To ask Her Majesty’s Government, further to the decision to delay the planned new guidelines on the diagnosis and management of ME/CFS, what assessment they have made of the ability of the National Institute for Health and Care Excellence to carry out its functions; and when they expect such guidance to be published.
NICE is seen as a world leader in the translation of research into authoritative, evidence-based clinical guidelines, and the Government have confidence in NICE’s ability to carry out its functions effectively. We all know that ME/CFS is a complex condition and, as we understand, a range of views about its management have been expressed during the development of the updated guidelines. To address as wide a range of views as possible, NICE is holding a round table with stakeholders next Monday to discuss these issues and will then take a decision on the next steps.
First, of course, I welcome the Minister to his place and his job. There is nothing like hitting the ground running, since he has got to do three Questions in a row—that does not often happen. My Question was prompted by two important issues. First, public confidence in NICE’s methodology, and indeed NICE’s own confidence in its methodology, are vital. If the Minister says that the Government have confidence in NICE, it begs the question why the Government are not demanding that the ME/CFS guidance, three years in the writing and with patient support, is not being published immediately.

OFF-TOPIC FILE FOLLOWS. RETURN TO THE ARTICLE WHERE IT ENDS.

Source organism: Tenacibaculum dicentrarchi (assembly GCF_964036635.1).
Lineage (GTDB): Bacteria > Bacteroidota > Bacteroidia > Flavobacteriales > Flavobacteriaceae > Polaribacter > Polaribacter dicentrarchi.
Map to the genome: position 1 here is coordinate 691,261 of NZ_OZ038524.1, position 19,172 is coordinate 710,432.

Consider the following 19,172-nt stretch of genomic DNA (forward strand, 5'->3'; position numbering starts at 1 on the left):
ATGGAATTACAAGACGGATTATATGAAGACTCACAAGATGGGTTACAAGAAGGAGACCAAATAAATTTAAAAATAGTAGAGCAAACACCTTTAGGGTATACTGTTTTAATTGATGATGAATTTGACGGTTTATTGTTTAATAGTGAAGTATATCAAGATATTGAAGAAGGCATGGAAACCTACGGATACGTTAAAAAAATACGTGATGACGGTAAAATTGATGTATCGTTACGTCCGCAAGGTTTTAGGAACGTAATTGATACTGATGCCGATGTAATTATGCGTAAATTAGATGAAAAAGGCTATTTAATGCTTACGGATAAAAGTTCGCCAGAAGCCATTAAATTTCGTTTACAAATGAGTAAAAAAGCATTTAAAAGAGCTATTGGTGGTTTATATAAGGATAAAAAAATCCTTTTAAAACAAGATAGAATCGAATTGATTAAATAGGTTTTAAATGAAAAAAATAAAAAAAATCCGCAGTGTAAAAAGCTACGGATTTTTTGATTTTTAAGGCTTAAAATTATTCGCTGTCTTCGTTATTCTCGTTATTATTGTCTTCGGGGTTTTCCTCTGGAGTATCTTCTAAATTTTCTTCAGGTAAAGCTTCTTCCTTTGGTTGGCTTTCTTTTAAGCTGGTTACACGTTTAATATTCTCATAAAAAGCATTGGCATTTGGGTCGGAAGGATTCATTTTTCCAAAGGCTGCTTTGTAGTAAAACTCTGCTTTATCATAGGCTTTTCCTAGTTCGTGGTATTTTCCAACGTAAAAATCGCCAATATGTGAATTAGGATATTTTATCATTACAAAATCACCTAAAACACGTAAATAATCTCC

Secondly, I will quote from one of the many emails that I have had about this issue: “Thank you in advance for speaking up for ME patients. No treatment is better than harmful treatment. My daughter is now bedbound with severe ME due to GET”. GET is the current medical treatment regime for ME/CFS sufferers, which these guidelines say should be reformed. Did NICE come under pressure to pull these guidelines because of medical vested interests in the delivery of GET, particularly since they believe that this is the treatment for long Covid?
First, I thank the noble Baroness for her warm welcome. I look forward to many exchanges with her and to learning from Ministers across the House and those who have been in the Department of Health and Social Care before. I know that the noble Baroness is recognised as a champion of the 250,000 people who are living with ME/CFS. As the noble Baroness knows, there are a number of complex symptoms, and experts disagree over the multifaceted way to address this.